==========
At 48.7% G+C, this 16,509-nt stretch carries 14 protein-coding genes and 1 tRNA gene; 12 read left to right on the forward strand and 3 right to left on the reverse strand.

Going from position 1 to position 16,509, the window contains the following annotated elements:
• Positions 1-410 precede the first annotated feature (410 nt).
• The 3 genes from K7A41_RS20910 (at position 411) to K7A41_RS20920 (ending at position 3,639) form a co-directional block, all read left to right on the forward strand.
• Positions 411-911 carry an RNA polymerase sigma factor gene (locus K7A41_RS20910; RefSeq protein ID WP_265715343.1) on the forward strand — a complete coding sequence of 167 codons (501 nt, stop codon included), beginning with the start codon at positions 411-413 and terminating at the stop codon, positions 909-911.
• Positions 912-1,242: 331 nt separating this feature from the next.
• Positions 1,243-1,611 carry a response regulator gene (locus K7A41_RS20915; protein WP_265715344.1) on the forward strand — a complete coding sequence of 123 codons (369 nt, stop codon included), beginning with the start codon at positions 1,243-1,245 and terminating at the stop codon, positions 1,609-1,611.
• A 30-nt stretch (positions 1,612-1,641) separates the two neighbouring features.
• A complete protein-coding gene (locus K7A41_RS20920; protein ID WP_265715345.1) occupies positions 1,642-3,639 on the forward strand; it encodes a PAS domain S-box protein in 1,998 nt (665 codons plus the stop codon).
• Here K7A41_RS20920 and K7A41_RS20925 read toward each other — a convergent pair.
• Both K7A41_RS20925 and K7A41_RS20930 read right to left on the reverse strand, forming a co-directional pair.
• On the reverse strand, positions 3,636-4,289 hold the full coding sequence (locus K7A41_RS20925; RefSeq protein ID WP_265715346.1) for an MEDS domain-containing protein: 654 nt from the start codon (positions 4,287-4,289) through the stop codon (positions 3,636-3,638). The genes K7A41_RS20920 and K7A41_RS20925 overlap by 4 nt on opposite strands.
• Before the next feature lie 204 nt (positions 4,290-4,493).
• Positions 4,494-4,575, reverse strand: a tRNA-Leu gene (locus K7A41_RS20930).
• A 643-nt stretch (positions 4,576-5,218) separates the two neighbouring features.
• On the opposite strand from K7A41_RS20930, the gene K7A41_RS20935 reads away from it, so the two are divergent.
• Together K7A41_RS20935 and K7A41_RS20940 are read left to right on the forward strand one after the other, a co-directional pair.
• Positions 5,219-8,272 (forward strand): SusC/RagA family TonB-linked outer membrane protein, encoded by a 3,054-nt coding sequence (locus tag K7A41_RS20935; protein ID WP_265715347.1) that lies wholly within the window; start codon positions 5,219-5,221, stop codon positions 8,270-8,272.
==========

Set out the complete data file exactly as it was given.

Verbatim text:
At 48.7% G+C, this 16,509-nt stretch carries 14 protein-coding genes and 1 tRNA gene; 12 read left to right on the forward strand and 3 right to left on the reverse strand.

Going from position 1 to position 16,509, the window contains the following annotated elements:
• Positions 1-410 precede the first annotated feature (410 nt).
• The 3 genes from K7A41_RS20910 (at position 411) to K7A41_RS20920 (ending at position 3,639) form a co-directional block, all read left to right on the forward strand.
• Positions 411-911 carry an RNA polymerase sigma factor gene (locus K7A41_RS20910; RefSeq protein ID WP_265715343.1) on the forward strand — a complete coding sequence of 167 codons (501 nt, stop codon included), beginning with the start codon at positions 411-413 and terminating at the stop codon, positions 909-911.
• Positions 912-1,242: 331 nt separating this feature from the next.
• Positions 1,243-1,611 carry a response regulator gene (locus K7A41_RS20915; protein WP_265715344.1) on the forward strand — a complete coding sequence of 123 codons (369 nt, stop codon included), beginning with the start codon at positions 1,243-1,245 and terminating at the stop codon, positions 1,609-1,611.
• A 30-nt stretch (positions 1,612-1,641) separates the two neighbouring features.
• A complete protein-coding gene (locus K7A41_RS20920; protein ID WP_265715345.1) occupies positions 1,642-3,639 on the forward strand; it encodes a PAS domain S-box protein in 1,998 nt (665 codons plus the stop codon).
• Here K7A41_RS20920 and K7A41_RS20925 read toward each other — a convergent pair.
• Both K7A41_RS20925 and K7A41_RS20930 read right to left on the reverse strand, forming a co-directional pair.
• On the reverse strand, positions 3,636-4,289 hold the full coding sequence (locus K7A41_RS20925; RefSeq protein ID WP_265715346.1) for an MEDS domain-containing protein: 654 nt from the start codon (positions 4,287-4,289) through the stop codon (positions 3,636-3,638). The genes K7A41_RS20920 and K7A41_RS20925 overlap by 4 nt on opposite strands.
• Before the next feature lie 204 nt (positions 4,290-4,493).
• Positions 4,494-4,575, reverse strand: a tRNA-Leu gene (locus K7A41_RS20930).
• A 643-nt stretch (positions 4,576-5,218) separates the two neighbouring features.
• On the opposite strand from K7A41_RS20930, the gene K7A41_RS20935 reads away from it, so the two are divergent.
• Together K7A41_RS20935 and K7A41_RS20940 are read left to right on the forward strand one after the other, a co-directional pair.
• Positions 5,219-8,272 (forward strand): SusC/RagA family TonB-linked outer membrane protein, encoded by a 3,054-nt coding sequence (locus tag K7A41_RS20935; protein ID WP_265715347.1) that lies wholly within the window; start codon positions 5,219-5,221, stop codon positions 8,270-8,272.